Another year, another birthday – that’s life. There’s no avoiding it; it just happens. A certain day goes by and poof!, suddenly you’re one whole year older than the day before. My birthday is still several months away, but it’s an unsettling one with terrible thoughts of MID-LIFE CRISIS AHEAD looming in the back of my mind. But throwing personal messes aside, this year has really had me questioning my future with video games. Not questioning their perceptual existence in my life but questioning the role that they will fulfill in the future.
Here’s the thing: I’m not as singularly-focus, strong-willed, or mindfully dexterous now as I was in my twenties. Back then, when I was playing games nearly every day for an hour or two, that’s ALL I was doing during those hours. I was fully absorbed in the games because I didn’t need to think of much else. As long as the rent was paid and I had enough money to by food, life was good. Things weren’t complicated. Games gave me a chance to really delve into a story or time to really learn a special set of moves. When I was playing games then, everything else in life fell away. I used games to craft my ability to focus on getting a task or group of tasks done. Games helped me become goal-oriented and shifted my mindset toward the here and now rather than the far off future.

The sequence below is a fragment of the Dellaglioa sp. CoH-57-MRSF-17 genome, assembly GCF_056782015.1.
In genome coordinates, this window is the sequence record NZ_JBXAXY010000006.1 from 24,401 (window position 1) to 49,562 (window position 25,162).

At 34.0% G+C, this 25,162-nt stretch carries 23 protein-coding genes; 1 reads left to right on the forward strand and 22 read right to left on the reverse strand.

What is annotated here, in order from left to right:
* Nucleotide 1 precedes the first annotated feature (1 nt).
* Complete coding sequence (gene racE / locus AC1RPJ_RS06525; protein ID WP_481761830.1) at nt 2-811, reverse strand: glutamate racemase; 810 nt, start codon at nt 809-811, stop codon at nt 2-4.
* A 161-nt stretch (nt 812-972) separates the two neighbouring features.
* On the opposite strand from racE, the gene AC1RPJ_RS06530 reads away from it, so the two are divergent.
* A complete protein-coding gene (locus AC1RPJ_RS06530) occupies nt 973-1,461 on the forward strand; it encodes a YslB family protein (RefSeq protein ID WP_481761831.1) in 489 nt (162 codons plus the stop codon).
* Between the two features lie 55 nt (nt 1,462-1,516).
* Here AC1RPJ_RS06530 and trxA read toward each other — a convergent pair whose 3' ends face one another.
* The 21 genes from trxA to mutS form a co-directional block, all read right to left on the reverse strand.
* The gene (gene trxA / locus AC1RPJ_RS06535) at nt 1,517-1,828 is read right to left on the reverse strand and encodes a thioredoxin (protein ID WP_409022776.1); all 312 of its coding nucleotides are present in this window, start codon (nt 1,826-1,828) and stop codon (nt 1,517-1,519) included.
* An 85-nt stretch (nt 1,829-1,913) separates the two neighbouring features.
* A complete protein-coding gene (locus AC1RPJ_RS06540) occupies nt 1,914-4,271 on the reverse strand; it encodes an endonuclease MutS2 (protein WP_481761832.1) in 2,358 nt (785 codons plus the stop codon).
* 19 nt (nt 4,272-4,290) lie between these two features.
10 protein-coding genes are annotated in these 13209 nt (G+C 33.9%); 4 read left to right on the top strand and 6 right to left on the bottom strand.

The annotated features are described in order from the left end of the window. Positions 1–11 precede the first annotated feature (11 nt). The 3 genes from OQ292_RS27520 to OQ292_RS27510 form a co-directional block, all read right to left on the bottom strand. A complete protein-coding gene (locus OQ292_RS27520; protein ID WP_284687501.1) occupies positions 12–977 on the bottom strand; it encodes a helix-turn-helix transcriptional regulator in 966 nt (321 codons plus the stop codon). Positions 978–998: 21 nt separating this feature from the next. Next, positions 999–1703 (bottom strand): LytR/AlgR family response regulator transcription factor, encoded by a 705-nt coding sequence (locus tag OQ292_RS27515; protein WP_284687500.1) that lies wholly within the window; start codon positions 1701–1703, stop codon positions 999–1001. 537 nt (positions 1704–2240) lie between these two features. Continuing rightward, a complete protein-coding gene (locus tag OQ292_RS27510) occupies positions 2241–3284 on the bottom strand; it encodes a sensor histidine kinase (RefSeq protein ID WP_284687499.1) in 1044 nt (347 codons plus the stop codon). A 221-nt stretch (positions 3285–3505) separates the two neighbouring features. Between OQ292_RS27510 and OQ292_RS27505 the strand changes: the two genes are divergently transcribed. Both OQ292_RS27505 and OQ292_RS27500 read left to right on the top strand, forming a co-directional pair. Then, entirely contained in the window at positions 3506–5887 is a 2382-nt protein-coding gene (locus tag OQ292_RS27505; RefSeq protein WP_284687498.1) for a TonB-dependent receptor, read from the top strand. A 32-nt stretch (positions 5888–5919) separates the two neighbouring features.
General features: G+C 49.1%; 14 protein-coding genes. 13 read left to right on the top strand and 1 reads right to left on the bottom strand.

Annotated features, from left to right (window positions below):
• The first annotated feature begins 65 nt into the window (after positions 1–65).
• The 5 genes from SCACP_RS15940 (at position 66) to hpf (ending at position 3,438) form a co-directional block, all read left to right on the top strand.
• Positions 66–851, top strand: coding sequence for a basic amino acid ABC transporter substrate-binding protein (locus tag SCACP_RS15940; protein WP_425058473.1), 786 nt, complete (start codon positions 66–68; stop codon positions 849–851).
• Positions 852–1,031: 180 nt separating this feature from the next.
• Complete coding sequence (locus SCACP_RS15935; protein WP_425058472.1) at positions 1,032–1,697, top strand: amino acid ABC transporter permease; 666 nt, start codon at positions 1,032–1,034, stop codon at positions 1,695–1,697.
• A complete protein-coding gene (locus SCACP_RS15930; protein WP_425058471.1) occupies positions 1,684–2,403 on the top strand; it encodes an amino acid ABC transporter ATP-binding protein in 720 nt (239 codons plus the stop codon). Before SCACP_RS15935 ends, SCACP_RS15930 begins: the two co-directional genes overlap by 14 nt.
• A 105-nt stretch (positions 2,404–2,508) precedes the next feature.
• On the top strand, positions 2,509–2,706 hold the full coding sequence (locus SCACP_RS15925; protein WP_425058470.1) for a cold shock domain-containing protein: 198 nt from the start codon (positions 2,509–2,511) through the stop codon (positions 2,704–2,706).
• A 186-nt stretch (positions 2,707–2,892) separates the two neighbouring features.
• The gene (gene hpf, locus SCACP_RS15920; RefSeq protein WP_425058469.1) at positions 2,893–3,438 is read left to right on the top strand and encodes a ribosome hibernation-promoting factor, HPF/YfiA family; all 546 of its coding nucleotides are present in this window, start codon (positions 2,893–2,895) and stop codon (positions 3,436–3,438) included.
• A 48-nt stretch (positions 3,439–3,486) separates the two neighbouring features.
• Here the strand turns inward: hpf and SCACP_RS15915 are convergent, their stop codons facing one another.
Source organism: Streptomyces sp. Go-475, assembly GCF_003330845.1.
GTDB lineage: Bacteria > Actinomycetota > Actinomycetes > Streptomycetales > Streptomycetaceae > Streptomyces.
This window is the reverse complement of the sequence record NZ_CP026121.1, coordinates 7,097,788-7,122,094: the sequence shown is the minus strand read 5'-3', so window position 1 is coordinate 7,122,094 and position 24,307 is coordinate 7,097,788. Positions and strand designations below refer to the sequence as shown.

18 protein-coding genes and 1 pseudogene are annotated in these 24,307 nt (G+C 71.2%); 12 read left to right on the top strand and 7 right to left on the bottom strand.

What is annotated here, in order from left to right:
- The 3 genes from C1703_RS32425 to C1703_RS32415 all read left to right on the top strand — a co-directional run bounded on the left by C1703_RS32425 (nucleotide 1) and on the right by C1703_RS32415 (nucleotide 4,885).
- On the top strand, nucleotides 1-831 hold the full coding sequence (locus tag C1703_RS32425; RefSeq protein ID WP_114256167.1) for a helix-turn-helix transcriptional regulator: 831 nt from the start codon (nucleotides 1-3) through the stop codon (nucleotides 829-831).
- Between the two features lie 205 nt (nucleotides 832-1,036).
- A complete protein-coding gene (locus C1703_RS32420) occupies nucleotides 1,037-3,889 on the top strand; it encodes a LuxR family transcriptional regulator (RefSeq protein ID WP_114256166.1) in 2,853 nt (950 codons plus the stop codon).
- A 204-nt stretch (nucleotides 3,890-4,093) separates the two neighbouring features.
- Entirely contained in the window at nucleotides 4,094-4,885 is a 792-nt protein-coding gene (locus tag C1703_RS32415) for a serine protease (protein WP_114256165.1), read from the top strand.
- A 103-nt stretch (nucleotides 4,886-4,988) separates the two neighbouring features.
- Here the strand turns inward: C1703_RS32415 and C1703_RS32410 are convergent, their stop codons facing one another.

Life today is nowhere near as simple.
Now-a-days, life is very fragmented and my focus is frequently torn in many directions all at once. I can’t multitask to save my life, and when I’m trying to hone in on finishing a single task, other needs constantly poke at my sides. I’d call games my “escape” if that were really true, but there’s no escaping the distractions. And if anything, games now are little more than another diversion, albeit the fun kind. I use games now to take my mind off of everything else, which, admittedly, sometimes comes at the price of putting off things that absolutely need to get done.
But wait!, you decry. Everyone deserves their entertainments! There’s no more crime in playing two hours of South Park: The Stick of Truth than there is in watching a two hour movie! And you are correct. We all not only deserve but require downtime in life to help recharge. Unfortunately, when the daily grind turns into utter exhaustion, more often than not these days, I find that I want to spend my downtime sleeping rather than doing something productive like
playing a video game cleaning out the garage. Honestly, playing a game for more than an hour lately feels so incredibly indulgent that I can’t help but feel guilty afterwards. I mean, there’s a little bit of accomplishment in there, but mostly just guilt. That’s not to say I’m going to stop, because the life of a noble monk is not a life for plebeian me, but I am very aware that the role of games in my life has changed quite vividly in recent years.
Which brings me to the future thinking alluded to in the title of this blog post. Games then were my grounding force. Games now are mostly pleasant diversions from life’s toils. Games in the future will be…? If only I knew. I’d like to honestly think that they’ll come back round to being fundamental, but I’ve really no idea. Undoubtedly and in far-away times, I plan to join the ranks of senior citizens who play video games, and maybe they’ll help me stay spry and lucid. Maybe they’ll propel activity and new interests. Or maybe, just maybe, with extra time on my hands and fewer cares in the world (or so I’d like to think), I’ll be playing video games just for fun.